Solution to reduce indigenous prisoners in jails

INDIGENOUS offenders sentenced to prison around the state could be reduced by more than 500 a year, a recent crime report has suggested.

The NSW Bureau of Crime Statistics and Research (BOCSAR) said that figure could be achievable if indigenous offenders committing crimes, such as minor assault or breaching an AVO, were served Intensive Correction Order instead of short prison sentences.

BOCSAR reached this conclusion after examining factors contributing to the 25% increase in indigenous imprisonment since 2013.

The Greens have claimed in Northern NSW, BOSCAR's statistics showed a more than 50% increase in the number of indigenous people sentenced to jail in four years.

Greens MP and Aboriginal Justice spokesman David Shoebridge said these rising incarceration figures are a growing shame.

"When almost one in four Aboriginal people can expect to find themselves in jail at some time in their life this is proof the criminal justice system is broken and appallingly damaging," Mr Shoebridge said.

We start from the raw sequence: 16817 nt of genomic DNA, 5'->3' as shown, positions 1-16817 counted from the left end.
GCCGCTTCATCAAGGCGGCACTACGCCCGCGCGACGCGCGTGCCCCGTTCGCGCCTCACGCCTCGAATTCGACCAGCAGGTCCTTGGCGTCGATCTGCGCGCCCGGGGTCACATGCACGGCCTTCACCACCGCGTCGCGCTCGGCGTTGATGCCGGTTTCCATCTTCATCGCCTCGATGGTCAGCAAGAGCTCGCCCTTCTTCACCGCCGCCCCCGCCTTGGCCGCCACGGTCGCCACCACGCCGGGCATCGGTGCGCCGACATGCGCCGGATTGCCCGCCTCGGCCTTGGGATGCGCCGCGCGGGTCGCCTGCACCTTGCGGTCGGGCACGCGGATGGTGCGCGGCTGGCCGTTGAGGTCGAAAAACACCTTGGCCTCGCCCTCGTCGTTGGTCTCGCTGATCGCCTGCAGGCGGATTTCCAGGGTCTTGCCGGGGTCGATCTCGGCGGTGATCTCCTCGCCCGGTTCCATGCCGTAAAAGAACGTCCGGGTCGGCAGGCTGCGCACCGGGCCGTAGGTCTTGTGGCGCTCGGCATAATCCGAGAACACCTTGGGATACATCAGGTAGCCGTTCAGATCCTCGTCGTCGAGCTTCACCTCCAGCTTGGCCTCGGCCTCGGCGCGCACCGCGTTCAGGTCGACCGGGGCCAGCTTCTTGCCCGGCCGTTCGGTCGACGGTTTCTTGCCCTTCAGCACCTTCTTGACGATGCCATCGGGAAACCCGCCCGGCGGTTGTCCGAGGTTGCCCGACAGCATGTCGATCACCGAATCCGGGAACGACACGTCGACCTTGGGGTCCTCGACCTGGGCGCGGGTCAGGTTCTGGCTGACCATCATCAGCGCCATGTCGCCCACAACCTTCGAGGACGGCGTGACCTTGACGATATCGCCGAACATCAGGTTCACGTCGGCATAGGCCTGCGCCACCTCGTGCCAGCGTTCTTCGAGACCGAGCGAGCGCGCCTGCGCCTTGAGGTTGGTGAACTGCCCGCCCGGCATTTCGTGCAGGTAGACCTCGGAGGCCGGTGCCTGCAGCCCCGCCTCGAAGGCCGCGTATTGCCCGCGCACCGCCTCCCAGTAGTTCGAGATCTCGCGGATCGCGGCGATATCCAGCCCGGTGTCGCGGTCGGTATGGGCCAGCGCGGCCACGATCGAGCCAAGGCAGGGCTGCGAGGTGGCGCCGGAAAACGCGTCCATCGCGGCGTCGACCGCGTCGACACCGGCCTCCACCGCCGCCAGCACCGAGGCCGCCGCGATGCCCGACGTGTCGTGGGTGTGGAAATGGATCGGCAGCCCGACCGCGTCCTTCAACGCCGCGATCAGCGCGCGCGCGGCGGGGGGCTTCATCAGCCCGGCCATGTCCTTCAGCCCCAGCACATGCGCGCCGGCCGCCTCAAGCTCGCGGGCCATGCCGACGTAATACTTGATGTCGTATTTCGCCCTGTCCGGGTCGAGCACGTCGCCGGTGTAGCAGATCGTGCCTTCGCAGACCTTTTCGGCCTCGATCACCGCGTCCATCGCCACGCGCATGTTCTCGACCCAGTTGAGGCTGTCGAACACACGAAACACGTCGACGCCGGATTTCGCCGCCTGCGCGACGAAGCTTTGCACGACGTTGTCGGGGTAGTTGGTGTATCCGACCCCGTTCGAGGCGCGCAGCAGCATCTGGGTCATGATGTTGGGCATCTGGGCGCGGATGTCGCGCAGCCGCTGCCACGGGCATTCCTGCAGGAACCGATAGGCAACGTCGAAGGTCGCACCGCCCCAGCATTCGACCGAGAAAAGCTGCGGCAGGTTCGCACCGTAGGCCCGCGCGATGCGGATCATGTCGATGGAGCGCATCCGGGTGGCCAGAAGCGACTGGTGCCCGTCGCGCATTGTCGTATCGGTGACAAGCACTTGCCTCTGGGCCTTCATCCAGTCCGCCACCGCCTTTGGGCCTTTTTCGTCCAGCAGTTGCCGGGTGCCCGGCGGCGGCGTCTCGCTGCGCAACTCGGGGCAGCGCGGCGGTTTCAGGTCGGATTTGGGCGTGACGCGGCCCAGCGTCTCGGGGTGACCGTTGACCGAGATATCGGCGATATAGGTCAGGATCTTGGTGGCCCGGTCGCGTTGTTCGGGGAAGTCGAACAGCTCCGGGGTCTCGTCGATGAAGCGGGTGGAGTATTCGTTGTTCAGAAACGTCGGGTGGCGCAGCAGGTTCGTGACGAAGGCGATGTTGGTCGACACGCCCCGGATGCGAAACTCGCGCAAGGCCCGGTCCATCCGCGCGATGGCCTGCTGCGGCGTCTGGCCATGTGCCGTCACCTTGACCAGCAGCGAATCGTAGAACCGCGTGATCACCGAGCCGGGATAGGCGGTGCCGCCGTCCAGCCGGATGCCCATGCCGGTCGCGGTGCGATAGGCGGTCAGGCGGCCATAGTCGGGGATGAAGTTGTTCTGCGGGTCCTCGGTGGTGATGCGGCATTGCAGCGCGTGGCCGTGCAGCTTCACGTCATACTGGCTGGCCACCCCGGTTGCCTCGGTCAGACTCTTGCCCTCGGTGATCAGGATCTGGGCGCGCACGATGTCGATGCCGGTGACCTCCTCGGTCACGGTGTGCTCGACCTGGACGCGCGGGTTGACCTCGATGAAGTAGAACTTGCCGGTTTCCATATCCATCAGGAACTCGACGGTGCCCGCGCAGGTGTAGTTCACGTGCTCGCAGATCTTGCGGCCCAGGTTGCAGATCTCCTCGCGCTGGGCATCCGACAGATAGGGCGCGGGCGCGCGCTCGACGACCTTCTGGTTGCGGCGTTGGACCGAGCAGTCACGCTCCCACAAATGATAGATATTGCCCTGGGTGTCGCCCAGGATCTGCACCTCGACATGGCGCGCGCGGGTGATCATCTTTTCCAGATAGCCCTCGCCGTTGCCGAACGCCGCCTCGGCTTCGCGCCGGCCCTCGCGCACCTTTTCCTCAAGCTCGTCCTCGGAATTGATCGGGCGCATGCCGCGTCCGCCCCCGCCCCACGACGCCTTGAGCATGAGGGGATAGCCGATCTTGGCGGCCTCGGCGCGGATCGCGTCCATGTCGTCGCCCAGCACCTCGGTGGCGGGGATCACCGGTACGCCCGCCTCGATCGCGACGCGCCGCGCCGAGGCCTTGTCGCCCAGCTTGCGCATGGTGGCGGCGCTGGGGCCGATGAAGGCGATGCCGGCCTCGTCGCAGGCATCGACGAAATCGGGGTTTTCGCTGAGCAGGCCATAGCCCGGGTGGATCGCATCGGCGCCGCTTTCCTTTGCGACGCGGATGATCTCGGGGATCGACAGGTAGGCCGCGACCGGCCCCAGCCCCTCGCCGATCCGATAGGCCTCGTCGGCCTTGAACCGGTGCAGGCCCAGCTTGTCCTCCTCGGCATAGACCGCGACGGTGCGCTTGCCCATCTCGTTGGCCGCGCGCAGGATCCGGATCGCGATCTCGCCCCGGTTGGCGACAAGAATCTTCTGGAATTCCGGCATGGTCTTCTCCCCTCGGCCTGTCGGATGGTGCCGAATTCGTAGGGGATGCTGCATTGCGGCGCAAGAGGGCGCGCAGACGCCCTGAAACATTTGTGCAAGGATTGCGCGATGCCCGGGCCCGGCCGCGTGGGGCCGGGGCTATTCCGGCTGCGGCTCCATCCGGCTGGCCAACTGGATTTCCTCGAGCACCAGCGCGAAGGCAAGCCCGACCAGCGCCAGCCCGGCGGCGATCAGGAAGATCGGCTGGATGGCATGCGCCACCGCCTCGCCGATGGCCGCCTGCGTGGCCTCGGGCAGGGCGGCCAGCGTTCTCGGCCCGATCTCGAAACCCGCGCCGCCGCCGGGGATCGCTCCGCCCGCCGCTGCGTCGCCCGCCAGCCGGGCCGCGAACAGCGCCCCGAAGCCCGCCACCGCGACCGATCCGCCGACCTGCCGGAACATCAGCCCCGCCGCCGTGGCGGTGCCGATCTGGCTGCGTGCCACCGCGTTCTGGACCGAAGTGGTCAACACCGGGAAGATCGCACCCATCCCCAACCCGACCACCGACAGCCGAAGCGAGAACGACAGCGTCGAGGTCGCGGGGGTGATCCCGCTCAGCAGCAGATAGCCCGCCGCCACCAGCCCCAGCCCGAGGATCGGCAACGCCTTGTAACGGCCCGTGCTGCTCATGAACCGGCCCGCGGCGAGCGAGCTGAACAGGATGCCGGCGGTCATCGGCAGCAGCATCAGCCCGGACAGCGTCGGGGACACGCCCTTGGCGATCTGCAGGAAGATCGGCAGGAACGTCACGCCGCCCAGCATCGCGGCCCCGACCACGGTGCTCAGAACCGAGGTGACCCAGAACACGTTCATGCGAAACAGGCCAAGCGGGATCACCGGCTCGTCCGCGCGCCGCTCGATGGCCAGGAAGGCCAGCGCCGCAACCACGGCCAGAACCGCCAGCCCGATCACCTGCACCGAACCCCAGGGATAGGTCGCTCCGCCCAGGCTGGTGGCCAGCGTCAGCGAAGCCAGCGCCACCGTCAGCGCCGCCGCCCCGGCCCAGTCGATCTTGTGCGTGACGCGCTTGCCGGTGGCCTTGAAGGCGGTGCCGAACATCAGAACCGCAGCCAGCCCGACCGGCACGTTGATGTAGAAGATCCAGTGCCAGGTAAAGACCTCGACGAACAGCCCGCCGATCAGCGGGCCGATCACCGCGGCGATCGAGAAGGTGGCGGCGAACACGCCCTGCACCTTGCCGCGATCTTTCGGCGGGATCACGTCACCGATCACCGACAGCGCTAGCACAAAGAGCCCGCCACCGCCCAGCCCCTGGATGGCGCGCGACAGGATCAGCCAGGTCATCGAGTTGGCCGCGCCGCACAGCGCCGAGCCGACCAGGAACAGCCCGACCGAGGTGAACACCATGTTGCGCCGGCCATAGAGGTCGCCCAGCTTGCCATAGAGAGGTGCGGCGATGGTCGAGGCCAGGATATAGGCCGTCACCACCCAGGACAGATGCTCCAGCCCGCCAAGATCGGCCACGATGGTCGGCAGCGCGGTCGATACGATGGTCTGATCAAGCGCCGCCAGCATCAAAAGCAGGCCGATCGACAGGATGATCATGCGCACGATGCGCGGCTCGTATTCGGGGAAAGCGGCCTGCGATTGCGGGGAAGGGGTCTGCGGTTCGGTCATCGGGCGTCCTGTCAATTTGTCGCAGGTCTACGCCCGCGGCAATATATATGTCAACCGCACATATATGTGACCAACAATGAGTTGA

"This data shows a need for comprehensive investment in community programs on the North Coast. This means spending money on education, health and housing, rather than police, courts and jail."

Federal Minister for Indigenous Affairs, Nigel Scullion said the government shared the Greens concerns about indigenous incarceration.

He said the government commissioned an investigation called the Prison to Work report which was completed by the Council of Australian Governments (COAG).

"(They) provided a report that is absolutely fair-dinkcum about the sort of things each of the jurisdictions can do," Mr Scullion said.

"But this doesn't mean that the Commonwealth says well that's not our problem, quite clearly we can act in this space too."

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